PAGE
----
The Windscreen

I love a good quote, and this one is from the forefather of modern day management, Peter Drucker: 

Trying to predict the future is like trying to drive down a country road at night with no lights, while looking out the back window.”

From a forecasting and pipeline management point of view I’ve also heard said, in several ways, that you need to be looking forwards rather than backwards.  If you think of it visually you have a small rear-view mirror, where it is often hard to clearly see out of, however, looking out the wide front windscreen you have stereo vision…

This metaphor works well in the context of managing a sales organisation and pipeline; not being focused on business results (the rear-view mirror), however, focusing on activities that ultimately deliver the results… Thanks to Jason Jordan and Michelle Vazzana who wrote ‘Cracking the Sales Management Code’ for that bit of advice. A great book for any sales leader interested in the right metrics to measure when managing a sales team:

However, since starting my own business I have found that sometimes I am not sure where to look, front or backwards? 

I have found it beneficial to look backwards sometimes, that is where I can draw on the knowledge I have learned over 25+ years in business.  And some concepts and lessons take on different meaning when I shift my vision from the rear-view mirror to the front windscreen.

Sometimes when I look forward down that road, I find that I’m struggling to focus.  And by focus, I mean that there is so much out there to look at, so many roads that I can drive down and paths I can take I need some clarity about which one to choose. Which direction I should take?

I decided to get professional help, and am working with Yu Dan Shi to assist me find that focus - so far, it’s working! If you’re also struggling to find your direction, then see below for a variation on some advice I received a little while ago, from a friend (and Executive Coach) Lesley Knight, which will help start you on the journey:

Start by looking in the rear-view mirror and I always find it easier to start with what I did not like.

  •      Write down which jobs in your past you didn’t enjoy so much, what was it about those jobs specifically that you didn’t enjoy?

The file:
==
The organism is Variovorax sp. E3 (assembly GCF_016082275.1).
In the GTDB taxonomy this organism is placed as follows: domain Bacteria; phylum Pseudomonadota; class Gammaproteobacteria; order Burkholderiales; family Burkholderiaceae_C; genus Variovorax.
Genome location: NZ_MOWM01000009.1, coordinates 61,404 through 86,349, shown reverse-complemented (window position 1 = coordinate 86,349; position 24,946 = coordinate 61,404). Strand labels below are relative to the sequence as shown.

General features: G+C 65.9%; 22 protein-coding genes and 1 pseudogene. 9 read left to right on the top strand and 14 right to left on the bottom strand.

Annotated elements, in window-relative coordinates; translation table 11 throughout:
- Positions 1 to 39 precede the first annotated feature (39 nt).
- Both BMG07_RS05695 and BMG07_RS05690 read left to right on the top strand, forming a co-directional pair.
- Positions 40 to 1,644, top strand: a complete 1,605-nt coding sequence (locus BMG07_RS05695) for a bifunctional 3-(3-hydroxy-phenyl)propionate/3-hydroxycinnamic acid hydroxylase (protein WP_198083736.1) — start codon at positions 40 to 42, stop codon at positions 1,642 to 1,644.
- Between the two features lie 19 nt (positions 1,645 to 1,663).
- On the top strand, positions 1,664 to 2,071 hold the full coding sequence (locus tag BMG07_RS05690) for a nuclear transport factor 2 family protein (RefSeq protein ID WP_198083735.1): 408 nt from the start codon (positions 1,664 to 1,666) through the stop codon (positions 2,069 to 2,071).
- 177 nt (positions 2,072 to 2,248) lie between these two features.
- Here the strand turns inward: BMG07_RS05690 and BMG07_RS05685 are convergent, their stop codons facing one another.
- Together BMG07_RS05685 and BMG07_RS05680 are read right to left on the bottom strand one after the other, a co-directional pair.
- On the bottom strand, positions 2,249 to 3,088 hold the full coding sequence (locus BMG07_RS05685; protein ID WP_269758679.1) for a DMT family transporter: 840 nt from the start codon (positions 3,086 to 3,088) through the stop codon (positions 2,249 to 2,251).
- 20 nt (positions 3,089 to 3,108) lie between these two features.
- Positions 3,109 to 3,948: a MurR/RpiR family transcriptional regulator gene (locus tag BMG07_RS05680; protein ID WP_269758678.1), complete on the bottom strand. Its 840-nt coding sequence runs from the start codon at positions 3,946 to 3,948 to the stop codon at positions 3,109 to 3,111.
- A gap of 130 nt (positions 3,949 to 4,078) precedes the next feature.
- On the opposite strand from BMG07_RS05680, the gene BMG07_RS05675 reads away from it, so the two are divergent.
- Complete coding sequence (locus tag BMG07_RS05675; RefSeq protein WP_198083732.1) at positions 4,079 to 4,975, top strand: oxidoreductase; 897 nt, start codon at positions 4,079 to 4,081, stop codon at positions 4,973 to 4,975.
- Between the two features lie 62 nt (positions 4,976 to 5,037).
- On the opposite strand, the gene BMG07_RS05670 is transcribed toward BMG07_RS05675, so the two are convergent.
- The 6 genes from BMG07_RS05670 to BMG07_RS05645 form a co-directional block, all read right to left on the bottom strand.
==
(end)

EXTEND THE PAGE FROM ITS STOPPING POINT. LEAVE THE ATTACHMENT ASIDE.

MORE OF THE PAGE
•      Then look at the situations and functions you do in your latest role which you really don’t enjoy.  Be honest.
  •           Now think about which job or role you’ve had in the past which you really enjoyed?  What was it about that job that you really liked?  Was it that you had a large team to manage?  The flexibility?  That you had to solve complicated problems? Your boss – what about her?  
  •           Next think about the last two weeks, what at work have you specifically found pleasure in?  Think from a functional, situational and process point of view.
Once you have written all this down on a bit of paper step back, take a break and come back to it the next day or even later to review it.  If you’re like me, you might do your best thinking when asleep (i.e. give your subconscious mind time to work some things out). I am positive that after doing this exercise you will gain some valuable insights. 

And from this starting point there are a few other things you can do to analyse what it is that you really enjoy, and therefore are likely good at.

DISCLAIMER: The views expressed are those of the author and do not reflect the official policy or position of any other person, organisation, employer or company.  The author is a performance coach for individuals and businesses with a belief that we all have untapped potential which once found can improve performance.  I draw on 25 years corporate experience, a Bachelor of Arts in Social & Cultural Anthropology and a Masters of Business Administration.

CONTACT: / 0438 005598 / 


Popular posts from this blog

Leadership Part 4 - Your time is limited, so don't waste it living someone else's life...

LEADERSHIP PART THREE – Why am I doing this again?

LEADERSHIP PART TWO - Why Culture Eats Strategy for Breakfast...